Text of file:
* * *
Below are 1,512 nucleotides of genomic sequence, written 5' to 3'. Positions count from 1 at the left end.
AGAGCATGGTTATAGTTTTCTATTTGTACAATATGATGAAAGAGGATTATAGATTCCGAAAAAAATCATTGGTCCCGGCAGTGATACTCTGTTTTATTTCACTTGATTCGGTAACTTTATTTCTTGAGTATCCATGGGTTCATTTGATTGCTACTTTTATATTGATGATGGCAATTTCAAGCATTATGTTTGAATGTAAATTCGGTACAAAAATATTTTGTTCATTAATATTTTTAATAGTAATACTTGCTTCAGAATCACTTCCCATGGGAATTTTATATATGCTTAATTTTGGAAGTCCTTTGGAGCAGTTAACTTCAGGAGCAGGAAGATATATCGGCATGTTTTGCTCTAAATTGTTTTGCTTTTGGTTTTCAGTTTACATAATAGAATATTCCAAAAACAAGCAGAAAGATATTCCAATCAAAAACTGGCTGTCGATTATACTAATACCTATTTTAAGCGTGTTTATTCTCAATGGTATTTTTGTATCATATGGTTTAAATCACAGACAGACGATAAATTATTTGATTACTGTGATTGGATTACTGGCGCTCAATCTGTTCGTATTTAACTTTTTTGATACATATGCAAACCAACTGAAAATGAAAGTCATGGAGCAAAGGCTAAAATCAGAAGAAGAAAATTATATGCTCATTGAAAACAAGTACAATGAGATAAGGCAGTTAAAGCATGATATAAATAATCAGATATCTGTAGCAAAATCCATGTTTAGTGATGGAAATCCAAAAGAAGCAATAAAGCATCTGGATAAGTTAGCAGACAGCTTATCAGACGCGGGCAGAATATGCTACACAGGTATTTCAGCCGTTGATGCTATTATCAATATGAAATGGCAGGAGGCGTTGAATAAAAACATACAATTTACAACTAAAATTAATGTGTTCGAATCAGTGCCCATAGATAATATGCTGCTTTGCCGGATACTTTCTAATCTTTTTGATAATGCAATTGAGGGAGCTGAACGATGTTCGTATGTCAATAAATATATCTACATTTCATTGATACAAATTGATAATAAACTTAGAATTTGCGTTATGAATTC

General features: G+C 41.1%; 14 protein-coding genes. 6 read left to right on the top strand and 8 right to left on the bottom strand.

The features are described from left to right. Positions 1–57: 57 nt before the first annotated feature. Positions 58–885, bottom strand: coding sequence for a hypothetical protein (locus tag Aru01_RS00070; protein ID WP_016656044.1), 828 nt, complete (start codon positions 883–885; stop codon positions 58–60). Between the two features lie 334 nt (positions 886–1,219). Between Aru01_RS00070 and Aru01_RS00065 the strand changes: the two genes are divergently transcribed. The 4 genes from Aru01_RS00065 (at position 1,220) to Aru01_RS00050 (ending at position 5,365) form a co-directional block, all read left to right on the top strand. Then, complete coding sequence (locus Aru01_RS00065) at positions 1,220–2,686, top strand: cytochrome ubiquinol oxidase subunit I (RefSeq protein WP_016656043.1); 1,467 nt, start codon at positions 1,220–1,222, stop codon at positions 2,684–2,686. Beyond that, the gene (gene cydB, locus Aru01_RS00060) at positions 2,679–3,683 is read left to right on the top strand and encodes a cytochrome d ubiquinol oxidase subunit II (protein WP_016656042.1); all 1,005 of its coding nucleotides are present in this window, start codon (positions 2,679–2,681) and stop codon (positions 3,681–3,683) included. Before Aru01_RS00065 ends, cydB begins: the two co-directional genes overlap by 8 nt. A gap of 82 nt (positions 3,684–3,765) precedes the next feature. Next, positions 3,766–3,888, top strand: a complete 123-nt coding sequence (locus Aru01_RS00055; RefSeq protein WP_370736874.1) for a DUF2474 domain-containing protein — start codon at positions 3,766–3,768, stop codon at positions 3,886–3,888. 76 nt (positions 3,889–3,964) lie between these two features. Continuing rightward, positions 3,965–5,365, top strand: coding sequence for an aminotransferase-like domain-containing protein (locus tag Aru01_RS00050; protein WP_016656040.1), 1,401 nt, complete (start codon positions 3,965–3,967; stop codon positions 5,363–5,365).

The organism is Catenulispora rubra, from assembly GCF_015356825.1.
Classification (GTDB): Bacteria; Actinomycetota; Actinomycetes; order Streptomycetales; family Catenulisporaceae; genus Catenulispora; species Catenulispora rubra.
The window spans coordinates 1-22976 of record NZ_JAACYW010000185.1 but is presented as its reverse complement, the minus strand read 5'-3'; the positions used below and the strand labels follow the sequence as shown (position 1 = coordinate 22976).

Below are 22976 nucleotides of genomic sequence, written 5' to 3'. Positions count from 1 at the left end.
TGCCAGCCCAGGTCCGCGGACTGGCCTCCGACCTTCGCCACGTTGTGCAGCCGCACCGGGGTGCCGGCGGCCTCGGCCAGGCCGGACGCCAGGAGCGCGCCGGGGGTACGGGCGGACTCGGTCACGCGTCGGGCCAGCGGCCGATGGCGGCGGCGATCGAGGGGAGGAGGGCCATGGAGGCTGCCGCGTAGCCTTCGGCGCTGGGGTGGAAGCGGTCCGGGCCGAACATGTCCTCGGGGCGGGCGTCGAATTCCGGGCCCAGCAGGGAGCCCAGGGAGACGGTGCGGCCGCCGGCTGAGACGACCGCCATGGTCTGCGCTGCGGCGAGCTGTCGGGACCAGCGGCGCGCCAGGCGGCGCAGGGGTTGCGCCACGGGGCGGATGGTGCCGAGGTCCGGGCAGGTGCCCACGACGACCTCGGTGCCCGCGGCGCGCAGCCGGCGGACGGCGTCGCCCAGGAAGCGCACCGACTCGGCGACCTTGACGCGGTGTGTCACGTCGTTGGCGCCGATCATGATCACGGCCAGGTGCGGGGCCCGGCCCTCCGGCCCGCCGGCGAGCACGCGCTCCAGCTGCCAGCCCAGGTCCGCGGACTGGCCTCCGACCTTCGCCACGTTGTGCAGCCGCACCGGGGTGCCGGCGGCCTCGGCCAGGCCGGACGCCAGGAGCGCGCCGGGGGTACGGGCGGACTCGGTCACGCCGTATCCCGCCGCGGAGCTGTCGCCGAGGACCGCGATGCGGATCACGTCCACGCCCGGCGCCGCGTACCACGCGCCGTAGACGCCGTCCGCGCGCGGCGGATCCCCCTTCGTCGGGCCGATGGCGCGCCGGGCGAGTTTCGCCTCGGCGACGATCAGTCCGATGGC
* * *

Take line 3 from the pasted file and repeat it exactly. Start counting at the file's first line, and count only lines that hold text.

General features: G+C 41.1%; 14 protein-coding genes. 6 read left to right on the top strand and 8 right to left on the bottom strand.